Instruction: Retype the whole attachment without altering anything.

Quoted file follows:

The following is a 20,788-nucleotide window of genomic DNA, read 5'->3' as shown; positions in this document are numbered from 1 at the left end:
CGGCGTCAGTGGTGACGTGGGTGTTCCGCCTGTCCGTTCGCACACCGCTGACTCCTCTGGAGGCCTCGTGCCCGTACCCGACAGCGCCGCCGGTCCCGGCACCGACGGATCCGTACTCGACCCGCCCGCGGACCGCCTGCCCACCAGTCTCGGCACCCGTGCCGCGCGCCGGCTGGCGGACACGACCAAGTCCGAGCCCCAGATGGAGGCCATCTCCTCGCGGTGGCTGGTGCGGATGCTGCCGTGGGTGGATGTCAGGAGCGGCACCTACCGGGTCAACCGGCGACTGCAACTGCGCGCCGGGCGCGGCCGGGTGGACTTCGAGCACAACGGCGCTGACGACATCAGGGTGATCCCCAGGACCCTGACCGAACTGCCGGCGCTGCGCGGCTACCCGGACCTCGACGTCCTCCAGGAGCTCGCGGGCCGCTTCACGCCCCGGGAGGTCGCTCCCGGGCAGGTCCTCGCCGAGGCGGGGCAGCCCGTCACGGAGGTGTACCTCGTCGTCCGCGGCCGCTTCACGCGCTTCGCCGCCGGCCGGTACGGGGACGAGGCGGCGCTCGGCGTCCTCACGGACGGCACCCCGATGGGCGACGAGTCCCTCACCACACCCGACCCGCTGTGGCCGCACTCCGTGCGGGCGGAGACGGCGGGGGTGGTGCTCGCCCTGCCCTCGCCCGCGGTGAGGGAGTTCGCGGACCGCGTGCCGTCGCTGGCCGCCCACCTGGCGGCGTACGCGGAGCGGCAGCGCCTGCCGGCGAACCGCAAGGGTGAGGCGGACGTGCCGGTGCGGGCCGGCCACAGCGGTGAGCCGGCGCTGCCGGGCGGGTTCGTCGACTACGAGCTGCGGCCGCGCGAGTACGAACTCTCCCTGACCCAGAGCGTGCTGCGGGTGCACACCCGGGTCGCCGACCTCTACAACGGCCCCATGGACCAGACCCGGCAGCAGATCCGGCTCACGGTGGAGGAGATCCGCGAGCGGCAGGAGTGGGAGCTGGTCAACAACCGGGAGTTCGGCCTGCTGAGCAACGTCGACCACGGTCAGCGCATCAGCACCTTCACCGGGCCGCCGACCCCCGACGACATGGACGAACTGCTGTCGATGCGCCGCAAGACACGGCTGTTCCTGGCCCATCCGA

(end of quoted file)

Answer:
The following is a 20,788-nucleotide window of genomic DNA, read 5'->3' as shown; positions in this document are numbered from 1 at the left end:
CGGCGTCAGTGGTGACGTGGGTGTTCCGCCTGTCCGTTCGCACACCGCTGACTCCTCTGGAGGCCTCGTGCCCGTACCCGACAGCGCCGCCGGTCCCGGCACCGACGGATCCGTACTCGACCCGCCCGCGGACCGCCTGCCCACCAGTCTCGGCACCCGTGCCGCGCGCCGGCTGGCGGACACGACCAAGTCCGAGCCCCAGATGGAGGCCATCTCCTCGCGGTGGCTGGTGCGGATGCTGCCGTGGGTGGATGTCAGGAGCGGCACCTACCGGGTCAACCGGCGACTGCAACTGCGCGCCGGGCGCGGCCGGGTGGACTTCGAGCACAACGGCGCTGACGACATCAGGGTGATCCCCAGGACCCTGACCGAACTGCCGGCGCTGCGCGGCTACCCGGACCTCGACGTCCTCCAGGAGCTCGCGGGCCGCTTCACGCCCCGGGAGGTCGCTCCCGGGCAGGTCCTCGCCGAGGCGGGGCAGCCCGTCACGGAGGTGTACCTCGTCGTCCGCGGCCGCTTCACGCGCTTCGCCGCCGGCCGGTACGGGGACGAGGCGGCGCTCGGCGTCCTCACGGACGGCACCCCGATGGGCGACGAGTCCCTCACCACACCCGACCCGCTGTGGCCGCACTCCGTGCGGGCGGAGACGGCGGGGGTGGTGCTCGCCCTGCCCTCGCCCGCGGTGAGGGAGTTCGCGGACCGCGTGCCGTCGCTGGCCGCCCACCTGGCGGCGTACGCGGAGCGGCAGCGCCTGCCGGCGAACCGCAAGGGTGAGGCGGACGTGCCGGTGCGGGCCGGCCACAGCGGTGAGCCGGCGCTGCCGGGCGGGTTCGTCGACTACGAGCTGCGGCCGCGCGAGTACGAACTCTCCCTGACCCAGAGCGTGCTGCGGGTGCACACCCGGGTCGCCGACCTCTACAACGGCCCCATGGACCAGACCCGGCAGCAGATCCGGCTCACGGTGGAGGAGATCCGCGAGCGGCAGGAGTGGGAGCTGGTCAACAACCGGGAGTTCGGCCTGCTGAGCAACGTCGACCACGGTCAGCGCATCAGCACCTTCACCGGGCCGCCGACCCCCGACGACATGGACGAACTGCTGTCGATGCGCCGCAAGACACGGCTGTTCCTGGCCCATCCGA